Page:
Moreover, in conducting its "independent consideration of the record" and its "searching practical evaluation of the `past [478 U.S. 30, 76] and present reality,'" the District Court could appropriately take account of the circumstances surrounding recent black electoral success in deciding its significance to appellees' claim. In particular, as the Senate Report makes clear, id., at 29, n. 115, the court could properly notice the fact that black electoral success increased markedly in the 1982 election - an election that occurred after the instant lawsuit had been filed - and could properly consider to what extent "the pendency of this very litigation [might have] worked a one-time advantage for black candidates in the form of unusual organized political support by white leaders concerned to forestall single-member districting." 37 590 F. Supp., at 367, n. 27.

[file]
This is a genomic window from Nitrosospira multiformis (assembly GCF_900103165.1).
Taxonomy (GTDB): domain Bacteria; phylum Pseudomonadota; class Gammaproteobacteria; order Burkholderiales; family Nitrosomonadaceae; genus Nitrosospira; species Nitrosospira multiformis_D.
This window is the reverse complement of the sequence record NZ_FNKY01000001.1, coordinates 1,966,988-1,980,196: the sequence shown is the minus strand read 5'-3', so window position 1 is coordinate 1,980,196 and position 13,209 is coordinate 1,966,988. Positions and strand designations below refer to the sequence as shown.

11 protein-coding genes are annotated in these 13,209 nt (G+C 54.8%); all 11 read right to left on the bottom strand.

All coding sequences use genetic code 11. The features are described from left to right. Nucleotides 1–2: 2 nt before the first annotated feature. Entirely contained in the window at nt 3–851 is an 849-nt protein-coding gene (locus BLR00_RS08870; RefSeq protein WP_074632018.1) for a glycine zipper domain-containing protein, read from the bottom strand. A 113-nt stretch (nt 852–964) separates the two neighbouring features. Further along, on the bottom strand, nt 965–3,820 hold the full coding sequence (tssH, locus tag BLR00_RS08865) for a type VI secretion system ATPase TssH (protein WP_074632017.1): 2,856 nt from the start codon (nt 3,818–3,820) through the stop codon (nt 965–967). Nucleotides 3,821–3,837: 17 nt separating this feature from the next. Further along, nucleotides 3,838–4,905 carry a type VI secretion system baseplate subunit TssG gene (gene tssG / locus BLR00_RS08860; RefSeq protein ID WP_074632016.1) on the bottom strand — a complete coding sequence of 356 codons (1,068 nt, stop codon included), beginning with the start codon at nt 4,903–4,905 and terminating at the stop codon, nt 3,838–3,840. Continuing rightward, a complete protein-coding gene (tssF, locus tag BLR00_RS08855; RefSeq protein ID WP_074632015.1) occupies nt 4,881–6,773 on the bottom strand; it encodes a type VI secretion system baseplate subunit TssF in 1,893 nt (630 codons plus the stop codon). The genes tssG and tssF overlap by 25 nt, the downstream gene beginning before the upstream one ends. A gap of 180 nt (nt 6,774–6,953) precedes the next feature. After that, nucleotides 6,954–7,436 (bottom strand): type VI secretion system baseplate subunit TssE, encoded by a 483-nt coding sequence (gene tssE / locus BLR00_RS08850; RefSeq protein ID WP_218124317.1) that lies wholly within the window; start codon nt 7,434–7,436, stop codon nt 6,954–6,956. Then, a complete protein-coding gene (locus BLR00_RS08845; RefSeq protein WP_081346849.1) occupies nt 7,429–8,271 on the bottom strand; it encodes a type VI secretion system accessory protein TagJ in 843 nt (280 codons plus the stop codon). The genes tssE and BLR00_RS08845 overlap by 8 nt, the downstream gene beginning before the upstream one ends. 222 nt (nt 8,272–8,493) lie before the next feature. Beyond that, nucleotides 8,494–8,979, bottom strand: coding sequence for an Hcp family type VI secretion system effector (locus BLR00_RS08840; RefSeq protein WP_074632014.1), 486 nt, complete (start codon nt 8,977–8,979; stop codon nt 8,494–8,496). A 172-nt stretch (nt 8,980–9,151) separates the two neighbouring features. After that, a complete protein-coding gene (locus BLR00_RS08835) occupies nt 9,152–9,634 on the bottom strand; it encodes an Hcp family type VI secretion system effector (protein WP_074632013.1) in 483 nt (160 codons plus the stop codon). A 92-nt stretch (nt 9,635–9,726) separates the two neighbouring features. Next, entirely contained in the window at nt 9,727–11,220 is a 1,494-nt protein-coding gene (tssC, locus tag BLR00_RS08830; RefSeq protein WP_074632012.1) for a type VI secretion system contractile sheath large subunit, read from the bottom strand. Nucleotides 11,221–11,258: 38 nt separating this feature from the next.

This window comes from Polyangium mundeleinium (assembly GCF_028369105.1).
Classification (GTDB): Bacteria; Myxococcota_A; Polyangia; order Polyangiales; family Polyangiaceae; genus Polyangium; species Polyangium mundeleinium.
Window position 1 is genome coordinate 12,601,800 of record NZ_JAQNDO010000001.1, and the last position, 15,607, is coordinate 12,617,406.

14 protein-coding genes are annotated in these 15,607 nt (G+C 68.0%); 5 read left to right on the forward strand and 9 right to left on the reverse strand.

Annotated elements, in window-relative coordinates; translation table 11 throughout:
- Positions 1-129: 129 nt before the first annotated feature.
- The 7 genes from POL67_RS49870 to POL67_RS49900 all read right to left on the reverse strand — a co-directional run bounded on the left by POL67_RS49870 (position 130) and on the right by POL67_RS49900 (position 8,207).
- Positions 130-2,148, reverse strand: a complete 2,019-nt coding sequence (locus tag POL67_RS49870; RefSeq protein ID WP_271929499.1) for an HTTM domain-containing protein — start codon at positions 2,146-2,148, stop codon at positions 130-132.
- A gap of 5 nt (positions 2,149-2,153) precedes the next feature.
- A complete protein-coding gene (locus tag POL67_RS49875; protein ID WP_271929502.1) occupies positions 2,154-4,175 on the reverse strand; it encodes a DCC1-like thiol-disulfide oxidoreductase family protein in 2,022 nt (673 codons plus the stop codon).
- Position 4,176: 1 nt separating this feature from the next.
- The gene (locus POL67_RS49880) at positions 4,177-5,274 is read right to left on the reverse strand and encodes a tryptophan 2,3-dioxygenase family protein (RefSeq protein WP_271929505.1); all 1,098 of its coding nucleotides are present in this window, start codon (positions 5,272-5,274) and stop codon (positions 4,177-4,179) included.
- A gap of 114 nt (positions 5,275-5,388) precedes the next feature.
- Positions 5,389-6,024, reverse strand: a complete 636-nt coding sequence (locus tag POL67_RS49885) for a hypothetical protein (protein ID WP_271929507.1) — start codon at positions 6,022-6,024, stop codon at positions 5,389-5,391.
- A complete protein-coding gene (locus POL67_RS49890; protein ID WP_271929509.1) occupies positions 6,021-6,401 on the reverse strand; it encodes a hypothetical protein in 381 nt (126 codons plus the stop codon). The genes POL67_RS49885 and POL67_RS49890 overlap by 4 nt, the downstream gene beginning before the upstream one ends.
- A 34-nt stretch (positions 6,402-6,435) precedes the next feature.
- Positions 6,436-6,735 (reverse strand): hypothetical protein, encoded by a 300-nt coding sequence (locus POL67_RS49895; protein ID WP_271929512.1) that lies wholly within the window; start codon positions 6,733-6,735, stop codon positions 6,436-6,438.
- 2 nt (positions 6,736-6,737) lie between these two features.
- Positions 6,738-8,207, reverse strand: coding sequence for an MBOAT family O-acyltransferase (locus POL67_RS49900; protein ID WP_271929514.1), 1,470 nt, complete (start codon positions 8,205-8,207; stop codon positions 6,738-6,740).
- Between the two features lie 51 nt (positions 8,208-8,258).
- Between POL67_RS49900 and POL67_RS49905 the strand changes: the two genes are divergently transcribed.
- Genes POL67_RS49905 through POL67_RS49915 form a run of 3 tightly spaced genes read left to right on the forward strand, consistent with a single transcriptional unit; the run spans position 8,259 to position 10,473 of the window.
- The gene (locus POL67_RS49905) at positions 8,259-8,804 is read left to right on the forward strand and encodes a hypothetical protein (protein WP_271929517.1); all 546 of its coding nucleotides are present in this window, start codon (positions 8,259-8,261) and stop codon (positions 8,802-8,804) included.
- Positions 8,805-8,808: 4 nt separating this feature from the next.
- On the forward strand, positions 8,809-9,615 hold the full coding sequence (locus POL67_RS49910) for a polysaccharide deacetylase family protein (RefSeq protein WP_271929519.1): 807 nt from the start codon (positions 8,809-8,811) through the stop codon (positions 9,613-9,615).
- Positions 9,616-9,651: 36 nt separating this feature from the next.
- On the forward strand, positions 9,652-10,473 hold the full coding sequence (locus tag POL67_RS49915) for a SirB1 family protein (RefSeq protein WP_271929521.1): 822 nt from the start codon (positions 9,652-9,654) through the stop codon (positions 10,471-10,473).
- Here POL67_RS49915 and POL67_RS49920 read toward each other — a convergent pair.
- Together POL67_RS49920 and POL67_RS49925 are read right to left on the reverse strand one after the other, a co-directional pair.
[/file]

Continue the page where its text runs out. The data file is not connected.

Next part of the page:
Nothing in the statute or its legislative history prohibited the court from viewing with some caution black candidates' success in the 1982 election, and from deciding on the basis of all the relevant circumstances to accord greater weight to blacks' relative lack of success over the course of several recent elections. Consequently, we hold that the District Court did not err, as a matter of law, in refusing to treat the fact that some black candidates have succeeded as dispositive of appellees' 2 claim. Where multimember districting generally works to dilute the minority vote, it cannot be defended on the ground that it sporadically and serendipitously benefits minority voters. [478 U.S. 30, 77]
The District Court did err, however, in ignoring the significance of the sustained success black voters have experienced in House District 23. In that district, the last six elections have resulted in proportional representation for black residents. This persistent proportional representation is inconsistent with appellees' allegation that the ability of black voters in District 23 to elect representatives of their choice is not equal to that enjoyed by the white majority.